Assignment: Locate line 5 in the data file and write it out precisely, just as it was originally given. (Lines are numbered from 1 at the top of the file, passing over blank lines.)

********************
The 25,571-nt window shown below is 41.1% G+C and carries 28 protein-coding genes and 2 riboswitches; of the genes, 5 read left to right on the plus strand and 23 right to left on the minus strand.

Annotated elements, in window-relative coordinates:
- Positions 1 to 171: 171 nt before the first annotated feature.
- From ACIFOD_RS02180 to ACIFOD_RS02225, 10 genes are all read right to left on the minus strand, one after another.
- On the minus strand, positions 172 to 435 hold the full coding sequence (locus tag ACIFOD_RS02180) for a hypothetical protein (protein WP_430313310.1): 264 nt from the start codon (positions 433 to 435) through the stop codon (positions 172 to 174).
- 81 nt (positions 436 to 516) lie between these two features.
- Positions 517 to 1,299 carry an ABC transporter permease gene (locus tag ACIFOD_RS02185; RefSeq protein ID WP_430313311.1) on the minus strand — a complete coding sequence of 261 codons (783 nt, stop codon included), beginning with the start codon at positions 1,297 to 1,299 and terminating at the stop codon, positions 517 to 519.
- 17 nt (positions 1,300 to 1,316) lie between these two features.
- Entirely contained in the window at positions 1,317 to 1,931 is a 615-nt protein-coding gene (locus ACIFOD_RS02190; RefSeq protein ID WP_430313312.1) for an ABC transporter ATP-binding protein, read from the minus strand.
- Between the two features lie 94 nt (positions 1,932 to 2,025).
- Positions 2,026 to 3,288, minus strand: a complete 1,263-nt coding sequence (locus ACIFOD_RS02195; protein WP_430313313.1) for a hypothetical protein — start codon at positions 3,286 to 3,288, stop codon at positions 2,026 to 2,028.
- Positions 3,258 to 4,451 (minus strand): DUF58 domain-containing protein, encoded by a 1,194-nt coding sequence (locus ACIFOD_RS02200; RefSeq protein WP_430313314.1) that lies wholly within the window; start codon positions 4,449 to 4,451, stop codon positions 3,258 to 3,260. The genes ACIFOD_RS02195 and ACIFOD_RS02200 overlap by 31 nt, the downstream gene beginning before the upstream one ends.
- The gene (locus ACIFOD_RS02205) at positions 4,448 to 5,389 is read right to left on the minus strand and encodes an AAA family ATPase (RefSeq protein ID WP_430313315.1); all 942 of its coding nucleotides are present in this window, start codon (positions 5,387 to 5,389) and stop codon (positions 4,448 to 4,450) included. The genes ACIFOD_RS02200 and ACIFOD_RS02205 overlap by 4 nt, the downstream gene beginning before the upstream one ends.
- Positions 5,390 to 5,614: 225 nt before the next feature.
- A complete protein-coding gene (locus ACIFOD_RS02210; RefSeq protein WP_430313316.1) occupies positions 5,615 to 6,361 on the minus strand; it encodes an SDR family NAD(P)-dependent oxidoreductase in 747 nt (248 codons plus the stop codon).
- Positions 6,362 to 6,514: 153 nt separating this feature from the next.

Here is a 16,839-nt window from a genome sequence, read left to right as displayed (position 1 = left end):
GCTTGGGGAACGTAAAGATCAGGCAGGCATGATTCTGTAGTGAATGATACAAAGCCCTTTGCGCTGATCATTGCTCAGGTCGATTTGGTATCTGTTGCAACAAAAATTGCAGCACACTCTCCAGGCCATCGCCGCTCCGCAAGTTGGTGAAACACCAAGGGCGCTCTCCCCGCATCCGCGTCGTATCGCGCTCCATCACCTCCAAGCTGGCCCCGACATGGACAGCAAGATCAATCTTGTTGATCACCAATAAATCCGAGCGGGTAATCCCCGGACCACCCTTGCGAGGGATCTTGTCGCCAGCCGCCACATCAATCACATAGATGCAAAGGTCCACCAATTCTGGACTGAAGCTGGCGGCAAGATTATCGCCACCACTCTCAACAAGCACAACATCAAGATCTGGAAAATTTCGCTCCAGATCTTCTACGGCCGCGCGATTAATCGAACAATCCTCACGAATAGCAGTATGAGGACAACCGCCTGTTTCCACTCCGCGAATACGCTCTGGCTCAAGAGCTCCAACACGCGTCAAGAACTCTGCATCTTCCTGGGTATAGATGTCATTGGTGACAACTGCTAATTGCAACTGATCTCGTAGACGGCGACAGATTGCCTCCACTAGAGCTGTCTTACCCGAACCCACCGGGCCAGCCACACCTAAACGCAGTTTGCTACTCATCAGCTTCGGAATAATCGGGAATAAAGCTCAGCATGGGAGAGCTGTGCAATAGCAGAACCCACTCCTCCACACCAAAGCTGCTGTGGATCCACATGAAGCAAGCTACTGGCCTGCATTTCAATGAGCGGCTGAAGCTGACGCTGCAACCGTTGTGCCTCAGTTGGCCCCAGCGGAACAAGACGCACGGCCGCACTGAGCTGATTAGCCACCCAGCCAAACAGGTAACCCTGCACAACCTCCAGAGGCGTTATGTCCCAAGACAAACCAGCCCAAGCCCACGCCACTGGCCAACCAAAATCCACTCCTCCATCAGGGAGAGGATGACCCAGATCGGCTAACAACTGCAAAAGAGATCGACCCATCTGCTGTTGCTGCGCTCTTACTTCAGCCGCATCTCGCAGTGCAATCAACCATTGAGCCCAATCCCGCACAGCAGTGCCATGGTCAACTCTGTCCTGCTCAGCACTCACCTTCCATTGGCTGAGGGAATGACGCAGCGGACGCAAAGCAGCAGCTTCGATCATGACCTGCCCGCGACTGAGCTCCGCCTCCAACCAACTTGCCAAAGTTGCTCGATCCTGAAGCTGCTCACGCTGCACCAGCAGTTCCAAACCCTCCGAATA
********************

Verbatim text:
- On the minus strand, positions 172 to 435 hold the full coding sequence (locus tag ACIFOD_RS02180) for a hypothetical protein (protein WP_430313310.1): 264 nt from the start codon (positions 433 to 435) through the stop codon (positions 172 to 174).